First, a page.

Forty-two scientists contributed to a study published in Science Friday that examined how land-based plants had responded to temperature changes of four to seven degrees Celsius since the height of the ice age in order to predict how land-based ecosystems might respond to similar temperature changes predicted for the future.

They found that, if we do not act quickly to reduce greenhouse gas emissions, the earth’s entire terrestrial biome is 75 percent likely to change completely, impacting biodiversity and making life difficult for anyone whose livelihood is based around an ecosystem as it exists now.

“Having this kind of change occur at such a massive scale in such a short period of time is going to create unprecedented challenges for natural-resource management,” study author and U.S. Geological Survey climate scientist Stephen Jackson told The Atlantic.

The researchers looked at 594 examples of ecosystem change over time to get an understanding of what sorts of changes we could expect from unmitigated global warming.

“Five miles from where I sit is the middle of the Sonoran Desert and Saguaro National Park,” Jackson told The Atlantic from his desk in Tucson, Arizona. “Today, there’s big saguaro cacti, mesquite trees, ironwood trees. If we were to roll back the calendar 20,000 years, and we went to the same place, we would find a woodland of evergreen trees.”

But while the period the researchers studied spanned around 21,000 years, similar temperature changes could occur within the next 100, and the speed of change could have a major impact.

“If you’re a wildlife manager and your ecosystem changes, if you’re a forest manager trying to respond to wildfires, if you’re a water manager who is responsible for converting rainfall estimates into reservoir levels,” Jackson told The Atlantic, “then the old rules are not necessarily going to apply.”

Another study, published Thursday in Trends in Ecology & Evolution, looked at how the individual species within ecosystems might respond to these dramatic temperature changes.

The study, led by the Center for Macroecology, Evolution and Climate at the University of Copenhagen, looked to the past to see how plants and animals had responded to changes in their environment over the past million years.

“From fossils and other biological ‘archives,’ we have access to a nearly limitless number of case studies throughout Earth’s history. This provides us with valuable knowledge of how climate changes of various rates, magnitudes and types can affect biodiversity,” Jackson, who also co-authored the second study, said in a University of Copenhagen press release.

Scientists had previously believed species would simply migrate in response to changing climates, but the historical examples reviewed for this study showed they often adapted over time by changing their behavior or body color or shape.

However, researchers were concerned the pace of current climate change might be too fast for evolution to keep up.

“We know animals and plants have prevented extinction by adapt or migrate in the past. However, the models we use today to predict future climate change, foresee magnitudes and rates of change, which have been exceptionally rare in the last million years,” co-author Francisco Rodriguez-Sanchez from the Spanish Research Council (CSIC) said in the university release.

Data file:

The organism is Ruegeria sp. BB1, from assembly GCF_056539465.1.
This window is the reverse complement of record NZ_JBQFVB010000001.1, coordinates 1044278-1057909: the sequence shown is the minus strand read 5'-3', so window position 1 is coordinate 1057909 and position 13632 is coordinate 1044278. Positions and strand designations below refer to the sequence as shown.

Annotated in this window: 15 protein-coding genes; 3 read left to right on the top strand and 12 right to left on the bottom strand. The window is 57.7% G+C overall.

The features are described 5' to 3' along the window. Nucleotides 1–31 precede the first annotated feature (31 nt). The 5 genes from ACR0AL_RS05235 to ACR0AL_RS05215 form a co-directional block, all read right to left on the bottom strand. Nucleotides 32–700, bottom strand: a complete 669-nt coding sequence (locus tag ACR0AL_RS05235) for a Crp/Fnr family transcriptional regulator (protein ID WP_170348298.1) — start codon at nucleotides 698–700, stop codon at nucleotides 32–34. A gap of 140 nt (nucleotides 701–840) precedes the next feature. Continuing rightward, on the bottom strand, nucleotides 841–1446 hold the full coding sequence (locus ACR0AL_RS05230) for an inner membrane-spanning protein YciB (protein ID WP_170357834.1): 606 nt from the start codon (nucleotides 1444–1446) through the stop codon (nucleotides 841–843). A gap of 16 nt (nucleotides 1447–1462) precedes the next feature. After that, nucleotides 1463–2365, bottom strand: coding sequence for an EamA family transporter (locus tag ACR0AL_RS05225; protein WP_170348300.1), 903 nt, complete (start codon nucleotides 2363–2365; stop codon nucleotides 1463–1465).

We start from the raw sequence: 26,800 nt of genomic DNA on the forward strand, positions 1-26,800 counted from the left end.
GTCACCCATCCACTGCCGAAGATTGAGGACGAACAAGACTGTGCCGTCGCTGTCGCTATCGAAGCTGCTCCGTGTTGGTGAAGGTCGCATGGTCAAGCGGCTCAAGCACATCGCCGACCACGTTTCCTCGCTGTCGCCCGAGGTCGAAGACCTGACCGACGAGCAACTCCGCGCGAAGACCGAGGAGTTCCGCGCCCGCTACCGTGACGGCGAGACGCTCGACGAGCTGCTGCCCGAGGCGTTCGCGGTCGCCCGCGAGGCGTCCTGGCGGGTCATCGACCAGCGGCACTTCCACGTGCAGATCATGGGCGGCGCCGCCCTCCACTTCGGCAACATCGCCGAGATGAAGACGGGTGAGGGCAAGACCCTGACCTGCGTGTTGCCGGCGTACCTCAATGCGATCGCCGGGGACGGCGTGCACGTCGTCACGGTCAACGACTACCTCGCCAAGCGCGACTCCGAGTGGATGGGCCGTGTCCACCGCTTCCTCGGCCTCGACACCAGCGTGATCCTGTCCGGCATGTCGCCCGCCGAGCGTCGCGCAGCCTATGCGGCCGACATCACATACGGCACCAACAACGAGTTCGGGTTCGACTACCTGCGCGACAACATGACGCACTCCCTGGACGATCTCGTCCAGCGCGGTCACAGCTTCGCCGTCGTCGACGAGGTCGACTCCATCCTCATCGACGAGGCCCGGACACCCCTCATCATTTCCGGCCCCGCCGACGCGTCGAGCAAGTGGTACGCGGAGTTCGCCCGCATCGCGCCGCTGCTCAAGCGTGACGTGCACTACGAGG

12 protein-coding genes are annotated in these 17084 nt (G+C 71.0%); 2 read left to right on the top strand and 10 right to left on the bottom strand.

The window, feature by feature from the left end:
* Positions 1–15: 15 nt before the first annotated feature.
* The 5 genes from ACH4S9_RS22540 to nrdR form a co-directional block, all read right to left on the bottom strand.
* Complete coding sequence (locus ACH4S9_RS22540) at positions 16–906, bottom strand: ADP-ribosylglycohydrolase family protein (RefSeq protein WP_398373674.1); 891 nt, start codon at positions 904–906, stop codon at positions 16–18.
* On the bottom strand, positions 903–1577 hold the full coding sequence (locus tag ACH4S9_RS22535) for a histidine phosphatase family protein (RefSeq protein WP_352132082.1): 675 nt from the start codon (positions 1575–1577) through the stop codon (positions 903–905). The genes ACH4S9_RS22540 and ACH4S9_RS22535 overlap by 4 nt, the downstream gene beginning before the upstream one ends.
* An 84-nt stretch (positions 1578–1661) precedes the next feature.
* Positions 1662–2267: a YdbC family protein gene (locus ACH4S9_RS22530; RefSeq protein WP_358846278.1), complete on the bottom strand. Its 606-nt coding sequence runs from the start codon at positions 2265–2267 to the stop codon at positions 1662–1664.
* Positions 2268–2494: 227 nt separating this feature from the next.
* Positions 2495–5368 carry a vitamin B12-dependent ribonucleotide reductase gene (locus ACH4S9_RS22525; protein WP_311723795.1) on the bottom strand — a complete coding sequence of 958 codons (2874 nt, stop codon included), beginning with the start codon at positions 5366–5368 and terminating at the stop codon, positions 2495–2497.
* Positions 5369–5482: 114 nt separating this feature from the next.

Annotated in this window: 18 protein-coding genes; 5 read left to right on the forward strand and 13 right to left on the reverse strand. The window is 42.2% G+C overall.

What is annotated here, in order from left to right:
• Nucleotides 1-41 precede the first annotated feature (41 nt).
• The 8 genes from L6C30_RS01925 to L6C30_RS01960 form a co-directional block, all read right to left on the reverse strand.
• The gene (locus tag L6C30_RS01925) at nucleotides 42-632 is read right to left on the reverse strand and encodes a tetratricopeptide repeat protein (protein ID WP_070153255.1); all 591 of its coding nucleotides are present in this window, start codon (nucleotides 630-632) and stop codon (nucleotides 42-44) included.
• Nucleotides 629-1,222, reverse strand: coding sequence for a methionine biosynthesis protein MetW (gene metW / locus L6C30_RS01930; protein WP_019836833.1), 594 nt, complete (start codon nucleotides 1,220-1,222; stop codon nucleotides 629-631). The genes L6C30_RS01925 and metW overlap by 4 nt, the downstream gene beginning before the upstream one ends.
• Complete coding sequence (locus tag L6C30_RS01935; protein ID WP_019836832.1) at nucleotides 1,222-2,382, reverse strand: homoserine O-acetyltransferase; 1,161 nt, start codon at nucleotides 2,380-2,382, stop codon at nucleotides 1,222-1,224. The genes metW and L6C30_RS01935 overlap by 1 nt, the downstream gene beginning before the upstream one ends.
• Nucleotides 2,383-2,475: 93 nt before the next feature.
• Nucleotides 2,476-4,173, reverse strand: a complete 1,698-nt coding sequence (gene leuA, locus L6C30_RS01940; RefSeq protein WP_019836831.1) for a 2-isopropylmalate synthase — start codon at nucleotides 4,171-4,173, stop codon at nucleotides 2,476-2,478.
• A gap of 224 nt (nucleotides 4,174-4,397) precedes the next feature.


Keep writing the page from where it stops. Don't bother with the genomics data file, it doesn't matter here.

Rodriquez-Sanchez said more research was needed to predict how species might respond to current climate change, but hoped the past examples of successful adaptation could help policy makers craft effective conservation decisions.

Stunning Victory for Indigenous Nations as Canada Halts Trans Mountain Pipeline Expansion


Stunning Victory for Indigenous Nations as Canada Halts Trans Mountain Pipeline Expansion

By Lorraine Chow         August 30, 2018

Pipeline intended to cross Jasper National Park in the Canadian Rocky Mountains. Robert McGouey / Getty Images

A Canadian court “quashed” approval of the Trans Mountain pipeline expansion on Thursday, a major setback for Prime Minister Justin Trudeau, whose government agreed to purchase the controversial project from Kinder Morgan for $4.5 billion Canadian dollars (U.S. $3.5 billion) in May.

It’s a stunning victory for Indigenous groups and environmentalists opposed to the project, which is designed to nearly triple the amount of tar sands transported from Alberta to the coast of British Columbia.

The Federal Court of Appeal ruled that the National Energy Board’s review—as explained by the Canadian Press—”was so flawed that the federal government could not rely on it as a basis for its decision to approve the expansion.”

The project has been at the center of widespread protests from environmental groups and First Nations ever since November 2016, when Trudeau approved a $7.4 billion expansion of the existing Trans Mountain pipeline that would increase the transport of Alberta tar sands oil from the current 300,000 barrels per day to 890,000 barrels per day and increase tanker traffic nearly seven-fold through the Burrard Inlet.

Specifically, the court said it was an “unjustifiable failure” that the National Energy Board did not consider the environmental impacts of the increased tanker traffic.

The court additionally concluded that the government “fell well short” with properly consulting with the Indigenous groups involved in the case, including the Tsleil-Waututh and Squamish on British Columbia’s south coast.

The ruling will force the National Energy Board to redo its review of the pipeline and the government to restart consultations with the Indigenous groups. It also means that the construction that has already began in central Alberta must cease.

In effect, the court has halted the 1,150-kilometer project indefinitely and it will remain in “legal limbo until the energy regulator and the government reassess their approvals to satisfy the court’s demands,” CBCwrote about today’s decision.

Notably, the decision was made the same day Kinder Morgan’s shareholders voted to approve the $4.5 billion sale to Canada, which means the country owns a proposed pipeline project that could be subject to years of further review, the publication pointed out.

The court’s judgment could be appealed a final time to the Supreme Court of Canada.

The Minister of Finance Bill Morneau said that the government has received the ruling and will review the decision.